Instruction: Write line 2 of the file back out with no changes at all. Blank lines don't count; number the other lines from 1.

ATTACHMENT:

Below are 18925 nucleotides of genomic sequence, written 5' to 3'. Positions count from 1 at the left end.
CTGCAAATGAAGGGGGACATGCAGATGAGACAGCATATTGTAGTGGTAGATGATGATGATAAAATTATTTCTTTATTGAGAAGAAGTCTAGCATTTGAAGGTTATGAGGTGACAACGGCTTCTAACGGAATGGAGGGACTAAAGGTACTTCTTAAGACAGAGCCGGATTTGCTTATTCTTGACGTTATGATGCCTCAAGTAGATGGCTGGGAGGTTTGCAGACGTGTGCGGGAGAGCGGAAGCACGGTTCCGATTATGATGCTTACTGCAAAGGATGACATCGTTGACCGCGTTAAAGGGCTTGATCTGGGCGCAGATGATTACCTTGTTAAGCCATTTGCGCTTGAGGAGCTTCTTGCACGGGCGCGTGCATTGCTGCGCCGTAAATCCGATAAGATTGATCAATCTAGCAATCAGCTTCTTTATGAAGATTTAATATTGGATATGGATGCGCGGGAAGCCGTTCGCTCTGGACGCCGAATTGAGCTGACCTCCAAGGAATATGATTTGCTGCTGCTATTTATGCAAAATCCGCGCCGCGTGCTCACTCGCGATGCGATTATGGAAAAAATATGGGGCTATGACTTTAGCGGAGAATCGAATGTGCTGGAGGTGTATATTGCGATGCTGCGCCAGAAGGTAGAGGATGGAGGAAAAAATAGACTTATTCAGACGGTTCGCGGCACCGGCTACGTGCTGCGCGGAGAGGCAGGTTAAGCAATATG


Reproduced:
CTGCAAATGAAGGGGGACATGCAGATGAGACAGCATATTGTAGTGGTAGATGATGATGATAAAATTATTTCTTTATTGAGAAGAAGTCTAGCATTTGAAGGTTATGAGGTGACAACGGCTTCTAACGGAATGGAGGGACTAAAGGTACTTCTTAAGACAGAGCCGGATTTGCTTATTCTTGACGTTATGATGCCTCAAGTAGATGGCTGGGAGGTTTGCAGACGTGTGCGGGAGAGCGGAAGCACGGTTCCGATTATGATGCTTACTGCAAAGGATGACATCGTTGACCGCGTTAAAGGGCTTGATCTGGGCGCAGATGATTACCTTGTTAAGCCATTTGCGCTTGAGGAGCTTCTTGCACGGGCGCGTGCATTGCTGCGCCGTAAATCCGATAAGATTGATCAATCTAGCAATCAGCTTCTTTATGAAGATTTAATATTGGATATGGATGCGCGGGAAGCCGTTCGCTCTGGACGCCGAATTGAGCTGACCTCCAAGGAATATGATTTGCTGCTGCTATTTATGCAAAATCCGCGCCGCGTGCTCACTCGCGATGCGATTATGGAAAAAATATGGGGCTATGACTTTAGCGGAGAATCGAATGTGCTGGAGGTGTATATTGCGATGCTGCGCCAGAAGGTAGAGGATGGAGGAAAAAATAGACTTATTCAGACGGTTCGCGGCACCGGCTACGTGCTGCGCGGAGAGGCAGGTTAAGCAATATG